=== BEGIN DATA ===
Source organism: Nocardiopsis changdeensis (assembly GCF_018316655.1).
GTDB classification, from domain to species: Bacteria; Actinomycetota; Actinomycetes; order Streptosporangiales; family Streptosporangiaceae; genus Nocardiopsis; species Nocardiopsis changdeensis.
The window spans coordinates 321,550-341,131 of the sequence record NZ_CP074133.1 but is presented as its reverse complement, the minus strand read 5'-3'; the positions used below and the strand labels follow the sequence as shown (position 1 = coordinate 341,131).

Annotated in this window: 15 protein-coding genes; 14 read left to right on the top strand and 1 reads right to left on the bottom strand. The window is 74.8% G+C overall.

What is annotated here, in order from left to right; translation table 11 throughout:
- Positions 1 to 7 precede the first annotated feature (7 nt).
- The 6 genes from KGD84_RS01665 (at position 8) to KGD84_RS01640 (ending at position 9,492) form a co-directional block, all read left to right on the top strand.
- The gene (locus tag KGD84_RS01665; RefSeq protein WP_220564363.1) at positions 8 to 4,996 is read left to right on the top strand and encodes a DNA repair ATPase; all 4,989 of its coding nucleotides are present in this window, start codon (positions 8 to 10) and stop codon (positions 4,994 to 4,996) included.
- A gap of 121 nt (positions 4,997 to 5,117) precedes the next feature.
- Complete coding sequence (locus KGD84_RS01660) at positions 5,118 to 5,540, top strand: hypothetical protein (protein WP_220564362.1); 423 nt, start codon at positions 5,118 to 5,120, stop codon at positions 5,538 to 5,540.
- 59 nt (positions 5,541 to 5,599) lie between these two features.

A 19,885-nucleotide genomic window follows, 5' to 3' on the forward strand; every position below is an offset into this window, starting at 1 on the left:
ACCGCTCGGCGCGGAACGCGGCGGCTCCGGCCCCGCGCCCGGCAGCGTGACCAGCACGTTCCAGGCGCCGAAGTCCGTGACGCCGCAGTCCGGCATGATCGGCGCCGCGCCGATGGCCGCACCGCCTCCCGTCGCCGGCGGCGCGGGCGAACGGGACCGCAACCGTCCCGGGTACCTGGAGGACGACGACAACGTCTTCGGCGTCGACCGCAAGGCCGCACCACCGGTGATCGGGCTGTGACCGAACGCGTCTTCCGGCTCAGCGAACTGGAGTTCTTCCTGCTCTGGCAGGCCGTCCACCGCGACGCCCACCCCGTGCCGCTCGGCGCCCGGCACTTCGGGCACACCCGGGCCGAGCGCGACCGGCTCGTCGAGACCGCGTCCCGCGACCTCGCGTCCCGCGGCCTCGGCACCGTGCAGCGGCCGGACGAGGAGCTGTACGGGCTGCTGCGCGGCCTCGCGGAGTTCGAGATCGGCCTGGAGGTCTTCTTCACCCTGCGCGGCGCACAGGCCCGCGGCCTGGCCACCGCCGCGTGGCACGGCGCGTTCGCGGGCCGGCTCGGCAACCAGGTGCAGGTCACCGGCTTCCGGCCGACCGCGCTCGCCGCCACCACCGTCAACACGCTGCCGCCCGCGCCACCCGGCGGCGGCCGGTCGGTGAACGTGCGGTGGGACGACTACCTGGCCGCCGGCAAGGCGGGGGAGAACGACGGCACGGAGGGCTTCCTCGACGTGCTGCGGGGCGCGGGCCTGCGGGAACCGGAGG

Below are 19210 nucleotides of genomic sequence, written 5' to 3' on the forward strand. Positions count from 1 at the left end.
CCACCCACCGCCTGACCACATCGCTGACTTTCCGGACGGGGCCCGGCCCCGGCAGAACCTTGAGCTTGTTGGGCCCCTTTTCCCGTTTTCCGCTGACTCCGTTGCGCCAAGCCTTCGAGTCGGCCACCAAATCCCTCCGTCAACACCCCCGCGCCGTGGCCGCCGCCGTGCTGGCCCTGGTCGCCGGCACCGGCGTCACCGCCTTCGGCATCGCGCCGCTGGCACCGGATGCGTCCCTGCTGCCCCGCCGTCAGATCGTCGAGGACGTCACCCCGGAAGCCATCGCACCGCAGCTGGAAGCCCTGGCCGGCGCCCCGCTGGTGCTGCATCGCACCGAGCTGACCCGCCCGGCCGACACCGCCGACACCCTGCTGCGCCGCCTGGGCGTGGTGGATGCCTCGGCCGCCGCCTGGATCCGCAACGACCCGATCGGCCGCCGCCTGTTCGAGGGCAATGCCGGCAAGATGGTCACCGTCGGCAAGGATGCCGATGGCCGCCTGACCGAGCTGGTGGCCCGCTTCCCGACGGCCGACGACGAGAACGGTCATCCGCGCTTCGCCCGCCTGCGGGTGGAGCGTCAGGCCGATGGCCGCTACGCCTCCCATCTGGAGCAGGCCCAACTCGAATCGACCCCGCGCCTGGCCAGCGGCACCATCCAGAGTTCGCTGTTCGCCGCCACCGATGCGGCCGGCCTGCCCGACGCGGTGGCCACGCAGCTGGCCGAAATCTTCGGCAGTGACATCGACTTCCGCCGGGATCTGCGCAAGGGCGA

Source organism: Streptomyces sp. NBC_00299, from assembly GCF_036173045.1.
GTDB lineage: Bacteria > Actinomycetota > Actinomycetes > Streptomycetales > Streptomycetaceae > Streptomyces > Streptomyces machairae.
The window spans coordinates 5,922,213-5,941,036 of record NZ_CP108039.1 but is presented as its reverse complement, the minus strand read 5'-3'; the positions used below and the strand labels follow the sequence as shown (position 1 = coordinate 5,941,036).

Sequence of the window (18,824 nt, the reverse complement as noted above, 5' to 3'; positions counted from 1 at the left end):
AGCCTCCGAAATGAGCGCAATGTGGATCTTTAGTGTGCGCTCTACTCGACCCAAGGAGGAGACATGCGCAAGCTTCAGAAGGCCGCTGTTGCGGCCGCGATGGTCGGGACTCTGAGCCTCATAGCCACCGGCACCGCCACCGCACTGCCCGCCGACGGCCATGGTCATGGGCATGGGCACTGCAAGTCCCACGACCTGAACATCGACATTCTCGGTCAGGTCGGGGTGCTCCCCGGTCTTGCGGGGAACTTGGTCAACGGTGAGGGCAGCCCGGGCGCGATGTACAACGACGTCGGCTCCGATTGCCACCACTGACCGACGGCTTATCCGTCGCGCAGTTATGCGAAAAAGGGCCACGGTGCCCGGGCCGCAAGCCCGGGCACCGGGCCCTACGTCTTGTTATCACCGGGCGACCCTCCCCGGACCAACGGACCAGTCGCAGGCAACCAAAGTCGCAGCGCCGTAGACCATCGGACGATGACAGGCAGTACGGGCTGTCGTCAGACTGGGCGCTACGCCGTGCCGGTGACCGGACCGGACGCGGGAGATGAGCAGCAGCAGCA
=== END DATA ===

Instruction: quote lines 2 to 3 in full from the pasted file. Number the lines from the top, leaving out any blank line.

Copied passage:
GTDB classification, from domain to species: Bacteria; Actinomycetota; Actinomycetes; order Streptosporangiales; family Streptosporangiaceae; genus Nocardiopsis; species Nocardiopsis changdeensis.
The window spans coordinates 321,550-341,131 of the sequence record NZ_CP074133.1 but is presented as its reverse complement, the minus strand read 5'-3'; the positions used below and the strand labels follow the sequence as shown (position 1 = coordinate 341,131).